All sites were rated impaired using the genus level GLIMPSS (<66) , which directly measures aquatic life use impairment. The resident biota are more sensitive than the WET surrogate, C. dubia. Can’t use C. dubia alone to express “safe” thresholds, but it can be used as an indicator of the more toxic discharges.

using empirical data34
Using Empirical Data
  • Linear regression
  • Quantile regression
  • Conditional Probability Analysis
  • Regression Trees
  • Note
    • conductivity of 500-1000 uS/cm approximates sulfate of 200-400 mg/l
    • Iowa sulfate criteria ranges 500-2000 mg/l
    • Illinois sufate criteria in range of 1000-1500 mg/l
slide36

Ex: Quantile Regression (summer)

IMPAIRMENT THRESHOLD

N=535

slide37

Ex: Quantile Regression (spring)

IMPAIRMENT THRESHOLD

N=276

ex conditional probability approach paul and mcdonald 2005
Ex. Conditional Probability ApproachPaul and McDonald (2005)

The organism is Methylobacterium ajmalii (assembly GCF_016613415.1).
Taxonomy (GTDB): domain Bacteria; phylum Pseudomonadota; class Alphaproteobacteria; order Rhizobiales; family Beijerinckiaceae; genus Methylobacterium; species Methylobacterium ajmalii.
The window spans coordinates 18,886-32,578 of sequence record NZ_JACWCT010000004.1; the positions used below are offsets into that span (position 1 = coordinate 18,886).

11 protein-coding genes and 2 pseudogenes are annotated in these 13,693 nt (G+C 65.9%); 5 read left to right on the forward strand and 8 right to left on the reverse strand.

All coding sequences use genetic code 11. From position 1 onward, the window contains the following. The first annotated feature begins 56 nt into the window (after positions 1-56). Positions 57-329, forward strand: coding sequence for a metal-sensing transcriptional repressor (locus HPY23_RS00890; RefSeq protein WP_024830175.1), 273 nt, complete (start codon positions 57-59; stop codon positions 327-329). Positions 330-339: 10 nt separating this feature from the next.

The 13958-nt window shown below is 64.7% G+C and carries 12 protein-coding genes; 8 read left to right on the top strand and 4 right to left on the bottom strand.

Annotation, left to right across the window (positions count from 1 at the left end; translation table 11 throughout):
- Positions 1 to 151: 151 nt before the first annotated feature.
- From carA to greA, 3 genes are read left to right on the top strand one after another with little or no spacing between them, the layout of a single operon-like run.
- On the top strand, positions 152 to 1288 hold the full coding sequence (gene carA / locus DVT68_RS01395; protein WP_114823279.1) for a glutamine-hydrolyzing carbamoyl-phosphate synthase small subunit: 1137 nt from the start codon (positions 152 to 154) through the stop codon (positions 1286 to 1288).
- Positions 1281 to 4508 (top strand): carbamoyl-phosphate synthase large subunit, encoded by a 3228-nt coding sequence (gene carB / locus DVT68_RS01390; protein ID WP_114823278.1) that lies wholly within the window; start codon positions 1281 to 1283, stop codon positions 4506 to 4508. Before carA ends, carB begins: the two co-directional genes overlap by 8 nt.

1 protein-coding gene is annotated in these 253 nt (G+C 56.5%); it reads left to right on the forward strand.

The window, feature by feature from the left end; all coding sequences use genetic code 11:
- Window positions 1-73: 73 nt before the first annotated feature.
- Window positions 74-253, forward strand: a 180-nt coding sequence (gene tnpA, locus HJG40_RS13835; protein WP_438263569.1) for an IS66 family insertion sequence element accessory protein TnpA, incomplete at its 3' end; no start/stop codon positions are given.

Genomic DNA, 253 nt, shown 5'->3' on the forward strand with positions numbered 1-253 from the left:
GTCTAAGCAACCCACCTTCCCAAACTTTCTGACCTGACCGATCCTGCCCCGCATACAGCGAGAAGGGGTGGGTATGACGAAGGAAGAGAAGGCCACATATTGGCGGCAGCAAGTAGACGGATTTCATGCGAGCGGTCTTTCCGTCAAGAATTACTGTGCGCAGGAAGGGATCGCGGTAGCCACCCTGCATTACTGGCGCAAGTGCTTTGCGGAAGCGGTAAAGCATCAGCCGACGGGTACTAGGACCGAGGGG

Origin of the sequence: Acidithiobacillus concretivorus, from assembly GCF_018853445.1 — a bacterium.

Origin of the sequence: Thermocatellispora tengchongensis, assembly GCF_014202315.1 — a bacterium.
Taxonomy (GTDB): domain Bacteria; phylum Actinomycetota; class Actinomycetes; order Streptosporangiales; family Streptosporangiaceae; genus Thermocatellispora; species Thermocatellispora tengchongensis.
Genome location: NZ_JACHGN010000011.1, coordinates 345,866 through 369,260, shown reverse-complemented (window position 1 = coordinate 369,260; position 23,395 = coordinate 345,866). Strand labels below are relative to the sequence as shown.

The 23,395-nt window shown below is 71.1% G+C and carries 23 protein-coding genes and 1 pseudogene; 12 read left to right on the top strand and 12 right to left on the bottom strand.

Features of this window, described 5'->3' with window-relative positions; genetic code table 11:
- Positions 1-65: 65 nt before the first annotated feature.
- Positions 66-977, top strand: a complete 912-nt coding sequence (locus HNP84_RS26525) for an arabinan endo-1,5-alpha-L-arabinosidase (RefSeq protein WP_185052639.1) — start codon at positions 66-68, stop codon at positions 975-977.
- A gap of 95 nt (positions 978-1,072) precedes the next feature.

• CPA relies on a large dataset to develop criteria.
    • Simply asks “what is the probability of impairment given conductivity value ≥ x”?
      • P(y|x) where y is impairment threshold (IBI), and x is some TDS or conductivity value.
  • J. Paul (EPA, RTP, in review) found
    • 100% chance of MAHA sites being impaired when conductivity >575 and
    • 100% chance of Florida streams impaired when conductivity >750
slide39

Ex: CPA: WV DEP data: Summer pH>6

Probability of

Impairment

Over 90% when

Cond > 500

Probability of impairment

N=949

RBP HAB>130

Conductivity

ex regression tree mtm vf eis
Ex: Regression Tree (MTM/VF EIS)

Split Variable PRE Improvement

1 SULFATE 0.726 0.726

2 Mn DISS 0.758 0.032

3 CONDUCTIVITY 0.819 0.062

4 SULFATE 0.855 0.036

5 ZINCTOTAL 0.872 0.017

6 MAGNESIUM 0.882 0.010

%EPHEM

Mean=20.45

SD=18.236

N=64

SULFATE<350.66

88.2% variance

Mean=4.04

Mean=34.94

SD=5.945

SD=11.947

N=30

N=34

Mn DISS.<0.0074

CONDUCTIVITY<433.1

Mean=1.45

Mean=12.5

Mean=23.83

Mean=38.4

SD=2.040

SD=6.720

SD=6.393

SD=11.196

N=23

N=7

N=8

N=26

SULFATE<15.6

Mean=34.0

Mean=44.1

SD=9.799

SD=10.179

N=14

N=12

ZINC<0.023

MAGNESIUM<6.9

Mean=29.66

Mean=40.13

Mean=39.95

Mean=48.33

SD=9.077

SD=7.688

SD=11.966

SD=6.533

N=9

N=5

N=6

N=6

All Ions, Metals, pH, Hardness

how do these empirical results compare to iowa s sulfate criteria
How do these empirical results compare to Iowa’s Sulfate Criteria?

We have not reviewed any bioassessment data from Iowa.

R3 Empirical examples suggest impairment at sulfate 200-400 mg/l

water quality based approach to pollution control
Water Quality Based Approachto Pollution Control

Determine